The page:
Under said Article a proceeding in admiralty would lie for the death of libelants' children if the Army tug had been privately owned. Consequently, under the Public Vessels Act and the Suits in Admiralty Act appellants were given the right to proceed in personam in admiralty against the United States. Since, however, if privately owned, the cause of action against the Army tug was created by Article 2315 of the Civil Code of Louisiana, as amended, then under the Public Vessels Act and the Suits in Admiralty Act the claim against the Government necessarily was based upon and limited by the codal provision. That Article, as pointed out, while creating a cause of action, gives it a limited life, namely, life for a period of one year; thereafter the cause of action ceases to exist. Appellants brought this suit some sixteen months after the collision resulting in the death of their children. At that time the cause of action in their favor created by Article 2315 had, by the peremption imposed by that Article, ceased to exist. The two-year period fixed in the Suits in Admiralty Act within which suit may be brought against the United States applies only where the cause of action asserted against the United States is in existence at the time the suit is filed; the privilege to sue the United States upon an existing right is limited to a period of two years from the creation of the right; hence, if the local law creating the right gives it a longer existence than two years, suit to assert such right as against the United States under the congressional acts must be brought within two years. Where, as here, the local law limits the life of the right it creates to one year, the two-year period fixed in the Suits in Admiralty Act is without application.

    No equitable reason is set forth in appellants' motion to amend sufficient to justify the delay in the filing of the libel. The cause of action was known to libelants; and while they spent considerable time writing letters to government agencies in an attempt to compromise their claim, they were at no time misled or lulled into a sense of security or led into the belief that their claim would be compromised. As said in The Harrisburg, supra [119 U.S. 199, 7 S. Ct. 147]: "* * * No question arises in this case as to the power of a court of admiralty to allow an equitable excuse for delay in suing, because no excuse of any kind has been shown. As to this, it only appears that the wrong was done in May, 1877, and that the suit was not brought until February, 1882, while the law required it to be brought within a year."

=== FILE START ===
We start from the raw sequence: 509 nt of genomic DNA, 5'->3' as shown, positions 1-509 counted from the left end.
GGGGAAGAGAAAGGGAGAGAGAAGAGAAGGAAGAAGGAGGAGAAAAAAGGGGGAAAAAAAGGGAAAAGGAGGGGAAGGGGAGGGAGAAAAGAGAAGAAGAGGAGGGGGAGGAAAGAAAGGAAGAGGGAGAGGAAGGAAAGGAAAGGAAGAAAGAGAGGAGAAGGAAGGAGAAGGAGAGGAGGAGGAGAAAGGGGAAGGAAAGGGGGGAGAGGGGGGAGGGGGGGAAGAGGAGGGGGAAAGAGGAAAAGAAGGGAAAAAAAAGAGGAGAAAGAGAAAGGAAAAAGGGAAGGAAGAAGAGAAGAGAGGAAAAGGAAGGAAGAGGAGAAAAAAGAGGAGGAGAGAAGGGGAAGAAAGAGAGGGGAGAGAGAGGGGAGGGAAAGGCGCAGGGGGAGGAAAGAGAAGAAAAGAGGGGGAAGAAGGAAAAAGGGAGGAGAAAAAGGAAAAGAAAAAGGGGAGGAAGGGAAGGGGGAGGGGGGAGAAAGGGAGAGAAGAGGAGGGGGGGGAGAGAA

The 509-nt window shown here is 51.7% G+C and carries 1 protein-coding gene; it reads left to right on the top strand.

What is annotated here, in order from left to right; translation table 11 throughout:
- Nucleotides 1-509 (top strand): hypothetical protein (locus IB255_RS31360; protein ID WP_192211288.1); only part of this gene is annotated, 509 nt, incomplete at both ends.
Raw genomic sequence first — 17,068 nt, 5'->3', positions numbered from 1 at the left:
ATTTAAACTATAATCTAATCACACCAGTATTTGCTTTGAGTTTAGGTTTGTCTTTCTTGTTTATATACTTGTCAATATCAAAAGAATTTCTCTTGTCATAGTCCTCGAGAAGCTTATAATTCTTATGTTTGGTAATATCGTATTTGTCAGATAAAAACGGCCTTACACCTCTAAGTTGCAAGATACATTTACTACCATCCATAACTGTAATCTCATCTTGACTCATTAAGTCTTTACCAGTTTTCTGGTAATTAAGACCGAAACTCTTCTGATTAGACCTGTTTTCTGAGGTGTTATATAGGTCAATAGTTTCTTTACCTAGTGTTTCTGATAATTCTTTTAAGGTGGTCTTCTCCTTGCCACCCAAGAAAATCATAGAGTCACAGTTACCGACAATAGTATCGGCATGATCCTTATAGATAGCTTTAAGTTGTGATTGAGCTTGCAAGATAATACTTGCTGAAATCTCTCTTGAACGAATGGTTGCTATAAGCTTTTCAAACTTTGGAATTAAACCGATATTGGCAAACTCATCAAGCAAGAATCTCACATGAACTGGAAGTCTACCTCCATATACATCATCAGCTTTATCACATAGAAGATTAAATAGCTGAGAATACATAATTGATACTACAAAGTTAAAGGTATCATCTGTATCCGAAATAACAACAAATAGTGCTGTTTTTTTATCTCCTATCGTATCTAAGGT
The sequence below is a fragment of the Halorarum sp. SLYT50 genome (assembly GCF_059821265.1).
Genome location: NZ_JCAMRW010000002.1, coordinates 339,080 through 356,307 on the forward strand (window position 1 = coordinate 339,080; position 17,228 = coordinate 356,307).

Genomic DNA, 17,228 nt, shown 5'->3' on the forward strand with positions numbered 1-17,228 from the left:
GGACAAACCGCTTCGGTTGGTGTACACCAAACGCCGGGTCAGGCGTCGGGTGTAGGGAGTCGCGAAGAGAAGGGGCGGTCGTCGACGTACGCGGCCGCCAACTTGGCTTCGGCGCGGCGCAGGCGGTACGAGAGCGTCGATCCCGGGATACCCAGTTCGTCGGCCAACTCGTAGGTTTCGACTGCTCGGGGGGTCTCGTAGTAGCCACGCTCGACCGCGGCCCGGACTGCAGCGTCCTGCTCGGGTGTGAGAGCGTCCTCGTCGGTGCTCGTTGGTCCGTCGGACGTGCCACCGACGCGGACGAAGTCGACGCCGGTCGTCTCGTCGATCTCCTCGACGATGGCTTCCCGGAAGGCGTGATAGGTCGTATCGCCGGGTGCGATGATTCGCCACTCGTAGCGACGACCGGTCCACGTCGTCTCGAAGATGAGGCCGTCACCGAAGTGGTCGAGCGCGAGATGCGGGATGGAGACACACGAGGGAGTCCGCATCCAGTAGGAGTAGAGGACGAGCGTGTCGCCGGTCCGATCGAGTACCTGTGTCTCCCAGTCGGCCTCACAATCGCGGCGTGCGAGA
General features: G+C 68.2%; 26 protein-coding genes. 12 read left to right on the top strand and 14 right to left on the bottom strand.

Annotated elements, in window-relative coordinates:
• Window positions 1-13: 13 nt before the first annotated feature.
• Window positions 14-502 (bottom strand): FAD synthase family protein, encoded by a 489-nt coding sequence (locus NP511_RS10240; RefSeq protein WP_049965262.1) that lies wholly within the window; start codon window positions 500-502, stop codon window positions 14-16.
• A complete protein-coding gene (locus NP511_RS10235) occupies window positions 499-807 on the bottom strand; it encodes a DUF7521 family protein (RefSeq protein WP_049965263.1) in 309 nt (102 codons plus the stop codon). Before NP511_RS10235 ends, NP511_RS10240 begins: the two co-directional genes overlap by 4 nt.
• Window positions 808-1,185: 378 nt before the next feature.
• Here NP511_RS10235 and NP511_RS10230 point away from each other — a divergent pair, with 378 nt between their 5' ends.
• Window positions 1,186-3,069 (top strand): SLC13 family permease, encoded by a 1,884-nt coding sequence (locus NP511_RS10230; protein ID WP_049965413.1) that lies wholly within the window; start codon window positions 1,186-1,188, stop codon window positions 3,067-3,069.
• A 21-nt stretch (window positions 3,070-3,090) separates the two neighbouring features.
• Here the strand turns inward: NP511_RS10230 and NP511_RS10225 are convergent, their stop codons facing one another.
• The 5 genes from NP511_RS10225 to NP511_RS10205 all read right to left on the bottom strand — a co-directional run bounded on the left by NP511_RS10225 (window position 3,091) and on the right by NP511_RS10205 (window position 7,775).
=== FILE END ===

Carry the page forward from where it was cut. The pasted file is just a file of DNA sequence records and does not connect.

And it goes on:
No error was committed by the court below in dismissing the libel for failure to file it within one year from the date the right asserted therein accrued, or in overruling the motion to extend the time.

    Judgment affirmed.

    NOTES

    [1] The Devona, D.C., 1 F.2d 482, 483; The Harrisburg, 119 U.S. 199, 7 S. Ct. 140, 30 L. Ed. 358; Western Fuel Co. v. Garcia, 257 U.S. 233, 42 S. Ct. 89, 66 L. Ed. 210.

    [2] "Damages caused by a public vessel of the United States" would seem sufficiently broad to cover loss of life. New England Maritime Co. v. United States, D.C., 55 F.2d 674; Dobson v. United States, 2 Cir., 27 F.2d 807.

    [3] "2315 (2294) (N 1382). Torts — Liability — Survival of action. — Every act whatever of man that causes damage to another, obliges him by whose fault it happened to repair it; the right of this action shall survive in case of death in favor of the children, including adopted children, or spouse of the deceased, or either of them, and in default of these in favor of the surviving father and mother or either of them, and in default of any of the above persons, then in favor of the surviving brothers and sisters, or either of them, for the space of one year from the death * * *."

    [4] Goodwin v. Bodcaw Lumber Co., 109 La. 1050, 1066, 34 So. 74, 80; Thompson v. Gallien, 5 Cir., 127 F.2d 664.

Document Info

DocketNumber: 11314

Citation Numbers: 152 F.2d 686

Judges: McCord and Lee, Circuit Judges

Filed Date: 12/28/1945

Precedential Status: Precedential

Modified Date: 4/8/2017